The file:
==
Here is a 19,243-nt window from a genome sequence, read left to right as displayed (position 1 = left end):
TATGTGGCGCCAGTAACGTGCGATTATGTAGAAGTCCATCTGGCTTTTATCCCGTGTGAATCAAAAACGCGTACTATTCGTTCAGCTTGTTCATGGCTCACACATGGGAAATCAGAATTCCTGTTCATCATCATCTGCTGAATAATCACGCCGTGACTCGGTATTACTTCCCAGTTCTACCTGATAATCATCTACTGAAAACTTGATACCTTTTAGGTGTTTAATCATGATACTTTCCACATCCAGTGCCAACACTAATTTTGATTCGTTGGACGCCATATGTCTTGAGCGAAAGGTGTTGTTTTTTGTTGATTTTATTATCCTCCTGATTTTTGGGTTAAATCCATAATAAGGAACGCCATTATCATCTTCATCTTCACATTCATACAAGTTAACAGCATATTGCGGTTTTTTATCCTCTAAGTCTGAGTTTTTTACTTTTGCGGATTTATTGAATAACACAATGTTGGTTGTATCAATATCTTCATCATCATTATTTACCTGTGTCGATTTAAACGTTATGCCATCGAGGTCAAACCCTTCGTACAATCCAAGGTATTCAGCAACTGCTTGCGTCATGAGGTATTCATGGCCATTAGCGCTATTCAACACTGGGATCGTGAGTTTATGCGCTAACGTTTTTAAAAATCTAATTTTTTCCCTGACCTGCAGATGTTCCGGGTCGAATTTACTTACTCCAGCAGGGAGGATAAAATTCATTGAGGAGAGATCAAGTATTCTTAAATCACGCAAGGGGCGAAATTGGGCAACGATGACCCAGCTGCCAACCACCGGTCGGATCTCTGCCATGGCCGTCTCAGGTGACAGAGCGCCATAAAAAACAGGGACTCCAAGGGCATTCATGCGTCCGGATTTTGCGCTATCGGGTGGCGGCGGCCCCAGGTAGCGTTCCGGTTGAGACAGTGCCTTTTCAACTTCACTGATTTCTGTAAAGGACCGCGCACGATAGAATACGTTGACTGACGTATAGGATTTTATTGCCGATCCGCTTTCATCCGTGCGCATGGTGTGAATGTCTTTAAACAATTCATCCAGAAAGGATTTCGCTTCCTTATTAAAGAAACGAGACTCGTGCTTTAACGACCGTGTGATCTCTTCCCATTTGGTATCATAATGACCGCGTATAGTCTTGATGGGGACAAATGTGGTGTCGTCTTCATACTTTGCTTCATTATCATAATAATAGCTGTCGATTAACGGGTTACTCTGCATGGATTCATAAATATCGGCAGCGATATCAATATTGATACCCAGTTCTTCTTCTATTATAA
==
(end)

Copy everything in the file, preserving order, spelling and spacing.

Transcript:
Here is a 19,243-nt window from a genome sequence, read left to right as displayed (position 1 = left end):
TATGTGGCGCCAGTAACGTGCGATTATGTAGAAGTCCATCTGGCTTTTATCCCGTGTGAATCAAAAACGCGTACTATTCGTTCAGCTTGTTCATGGCTCACACATGGGAAATCAGAATTCCTGTTCATCATCATCTGCTGAATAATCACGCCGTGACTCGGTATTACTTCCCAGTTCTACCTGATAATCATCTACTGAAAACTTGATACCTTTTAGGTGTTTAATCATGATACTTTCCACATCCAGTGCCAACACTAATTTTGATTCGTTGGACGCCATATGTCTTGAGCGAAAGGTGTTGTTTTTTGTTGATTTTATTATCCTCCTGATTTTTGGGTTAAATCCATAATAAGGAACGCCATTATCATCTTCATCTTCACATTCATACAAGTTAACAGCATATTGCGGTTTTTTATCCTCTAAGTCTGAGTTTTTTACTTTTGCGGATTTATTGAATAACACAATGTTGGTTGTATCAATATCTTCATCATCATTATTTACCTGTGTCGATTTAAACGTTATGCCATCGAGGTCAAACCCTTCGTACAATCCAAGGTATTCAGCAACTGCTTGCGTCATGAGGTATTCATGGCCATTAGCGCTATTCAACACTGGGATCGTGAGTTTATGCGCTAACGTTTTTAAAAATCTAATTTTTTCCCTGACCTGCAGATGTTCCGGGTCGAATTTACTTACTCCAGCAGGGAGGATAAAATTCATTGAGGAGAGATCAAGTATTCTTAAATCACGCAAGGGGCGAAATTGGGCAACGATGACCCAGCTGCCAACCACCGGTCGGATCTCTGCCATGGCCGTCTCAGGTGACAGAGCGCCATAAAAAACAGGGACTCCAAGGGCATTCATGCGTCCGGATTTTGCGCTATCGGGTGGCGGCGGCCCCAGGTAGCGTTCCGGTTGAGACAGTGCCTTTTCAACTTCACTGATTTCTGTAAAGGACCGCGCACGATAGAATACGTTGACTGACGTATAGGATTTTATTGCCGATCCGCTTTCATCCGTGCGCATGGTGTGAATGTCTTTAAACAATTCATCCAGAAAGGATTTCGCTTCCTTATTAAAGAAACGAGACTCGTGCTTTAACGACCGTGTGATCTCTTCCCATTTGGTATCATAATGACCGCGTATAGTCTTGATGGGGACAAATGTGGTGTCGTCTTCATACTTTGCTTCATTATCATAATAATAGCTGTCGATTAACGGGTTACTCTGCATGGATTCATAAATATCGGCAGCGATATCAATATTGATACCCAGTTCTTCTTCTATTATAA